ORLANDO, Fla. - The U.S. National Hurricane Center on Monday said the eye of Hurricane Dorian is "wobbling" over the Bahamas' northernmost island as it remains on a slow path toward Florida.
What, exactly, does it mean for a hurricane's eye to "wobble?"
News 6 meteorologist Jonathan Kegges said the eye of strong hurricanes tend to do this.
"For example, Dorian is currently moving westward very slowly, but the storm could 'jump' north or south and then continue its westward motion. One of the reasons why everyone needs to pay close attention is because if Dorian wobbles west after it makes its turn north, it could run right into Florida," Kegges said.
If Dorian did that, impacts in the region would increase significantly.
"These wobbles are impossible to forecast," Kegges said.
In 2004, Charley wobbled east and went south of its projected path, increasing Central Florida's impacts.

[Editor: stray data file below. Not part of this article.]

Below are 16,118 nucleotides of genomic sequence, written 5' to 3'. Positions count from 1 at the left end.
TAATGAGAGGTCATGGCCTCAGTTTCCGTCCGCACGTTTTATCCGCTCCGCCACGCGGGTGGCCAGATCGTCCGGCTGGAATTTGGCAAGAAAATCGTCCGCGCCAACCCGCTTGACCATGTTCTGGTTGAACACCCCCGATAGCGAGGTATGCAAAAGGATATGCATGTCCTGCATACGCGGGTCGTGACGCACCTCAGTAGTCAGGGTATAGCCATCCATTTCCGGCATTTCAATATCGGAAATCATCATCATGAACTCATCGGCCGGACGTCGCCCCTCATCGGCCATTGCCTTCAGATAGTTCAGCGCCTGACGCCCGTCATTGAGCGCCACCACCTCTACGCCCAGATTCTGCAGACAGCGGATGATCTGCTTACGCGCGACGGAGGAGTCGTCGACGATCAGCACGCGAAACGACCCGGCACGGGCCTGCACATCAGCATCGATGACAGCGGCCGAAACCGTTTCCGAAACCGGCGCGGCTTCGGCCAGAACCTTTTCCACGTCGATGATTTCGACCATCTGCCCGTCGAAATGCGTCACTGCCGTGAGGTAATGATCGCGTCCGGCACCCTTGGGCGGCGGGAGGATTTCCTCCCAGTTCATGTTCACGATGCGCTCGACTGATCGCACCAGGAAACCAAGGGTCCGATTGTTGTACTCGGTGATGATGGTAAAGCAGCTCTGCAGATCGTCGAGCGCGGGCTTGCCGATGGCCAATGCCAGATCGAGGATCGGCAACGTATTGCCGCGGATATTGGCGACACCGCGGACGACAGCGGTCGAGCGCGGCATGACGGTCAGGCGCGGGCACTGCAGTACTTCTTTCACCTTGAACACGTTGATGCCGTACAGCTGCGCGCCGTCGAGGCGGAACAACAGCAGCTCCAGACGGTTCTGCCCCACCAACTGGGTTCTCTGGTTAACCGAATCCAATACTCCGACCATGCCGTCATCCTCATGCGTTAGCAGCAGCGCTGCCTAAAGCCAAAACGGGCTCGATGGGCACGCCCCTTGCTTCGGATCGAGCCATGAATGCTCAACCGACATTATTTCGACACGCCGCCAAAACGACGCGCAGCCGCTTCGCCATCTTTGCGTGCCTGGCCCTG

In 2016, Matthew wobbled east and never made a direct landfall in Florida.
"While it was extremely bad for the coast, it could have been worse if Matthew didn't wobble offshore," Kegges said.
Meanwhile, residents of Grand Bahama have been advised to remain in their shelters, as dangerous winds will pick back up once the eye passes.
As of 6 a.m. Monday, the center of the storm was about 35 miles east-northeast of Freeport on Grand Bahama and 120 miles east of West Palm Beach.
Top sustained winds remain at 165 mph, and the Category 5 storm continues to inch west at just 1 mph.
Dorian is expected to continue lashing the Bahamas on Monday before moving closer to the southeastern U.S. coast Monday night through Wednesday evening.
Watch News 6 and stay with ClickOrlando.com for updates.
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